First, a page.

Storing the Address of a char???

This is a discussion on Storing the Address of a char??? within the C Programming forums, part of the General Programming Boards category; My question is fairly simple... i have an array of chars from an input file and the user needs to ...

  1. #1
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    Storing the Address of a char???

    My question is fairly simple... i have an array of chars from an input file and the user needs to be able to input a memory location (im using an int) and see if anything in the array is located at said locations... so I need to know how to store the memory address of a char as an int, so i can compare it with the users inputed int...

    char a = 'z';
    char *ptr;
    ptr = &a;

    int user_address, real_address;
    scanf("%d", &user_address);

    printf("address of a: %d or %d\n", &a, ptr); - both of these print the address im looking for, but i cannot seem to figure out how to store that address so i can use it in an if statement.
    if(real_address == user_address) - need this to work

    real_address = (int)&a;
    real_address = (int)ptr;

    i would have thought one of those would work... but they won't compile. any ideas?

  2. #2
    Banned master5001's Avatar
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    Ok so are you trying to do this?

    Example:
    Code:
    char a = '.';
    int a_ptr = (int)&a;

  3. #3
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    i think so. i just need an int (or double or whatever) that will hold the address of that char so i can compare it. when i do what you have there it gives me an error compiling... something about the size of the variables due to the cast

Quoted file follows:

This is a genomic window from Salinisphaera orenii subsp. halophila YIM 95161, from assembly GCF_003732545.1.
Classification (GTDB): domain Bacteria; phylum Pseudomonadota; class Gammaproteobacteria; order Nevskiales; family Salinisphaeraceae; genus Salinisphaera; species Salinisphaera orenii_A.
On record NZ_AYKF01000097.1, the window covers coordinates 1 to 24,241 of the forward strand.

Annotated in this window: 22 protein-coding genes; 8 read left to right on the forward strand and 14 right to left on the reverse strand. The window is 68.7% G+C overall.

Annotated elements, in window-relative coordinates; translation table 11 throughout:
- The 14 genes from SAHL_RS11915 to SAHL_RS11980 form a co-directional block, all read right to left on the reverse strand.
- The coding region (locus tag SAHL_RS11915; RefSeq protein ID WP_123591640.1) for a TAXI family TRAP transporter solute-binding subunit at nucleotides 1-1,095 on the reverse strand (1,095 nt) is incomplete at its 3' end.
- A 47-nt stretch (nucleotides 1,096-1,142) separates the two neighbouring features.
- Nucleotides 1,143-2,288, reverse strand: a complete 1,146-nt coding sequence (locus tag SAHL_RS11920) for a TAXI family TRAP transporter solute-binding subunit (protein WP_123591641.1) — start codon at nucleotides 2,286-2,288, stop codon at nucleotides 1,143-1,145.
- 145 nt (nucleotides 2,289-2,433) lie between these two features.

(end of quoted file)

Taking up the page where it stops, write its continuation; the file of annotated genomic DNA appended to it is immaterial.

4. #4
    Banned master5001's Avatar
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    64-bit system? Why not just use casting to do direct comparisons? Post your exact code as you have it now, and I can post the corrections.

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    Addresses are unsigned quantities so cast the value of the pointer to an unsigned int or long.
    Code:
    unsigned real_address;
    real_address = (unsigned) &a;

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    i do have a 64 bit computer, dual boot vista 64, and my linux is ubuntu, don't know how it handles that actually. My code is as simple as this....

    Code:
    int user_add, real_add;
    char a = 'y';
    scanf("%d", &user_add);     ---> user will enter 60123948 or something of this nature.
    real_add = ____________;
    if(user_add == real_add)
    {
    
    }
    I just need that _____ filled in so that real_add will hold the base 10 address of my char a.

  7. #7
    Banned master5001's Avatar
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    Ah right. It could have been a range error. Though it technically doesn't matter if you are going to be consistent all the way across the board.

  8. #8
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    Why not just ditch the superfluous variables altogether?

    Code:
    unsigned long user_add;
    char a = 'y';
    scanf("%lu", &user_add);     ---> user will enter 60123948 or something of this nature.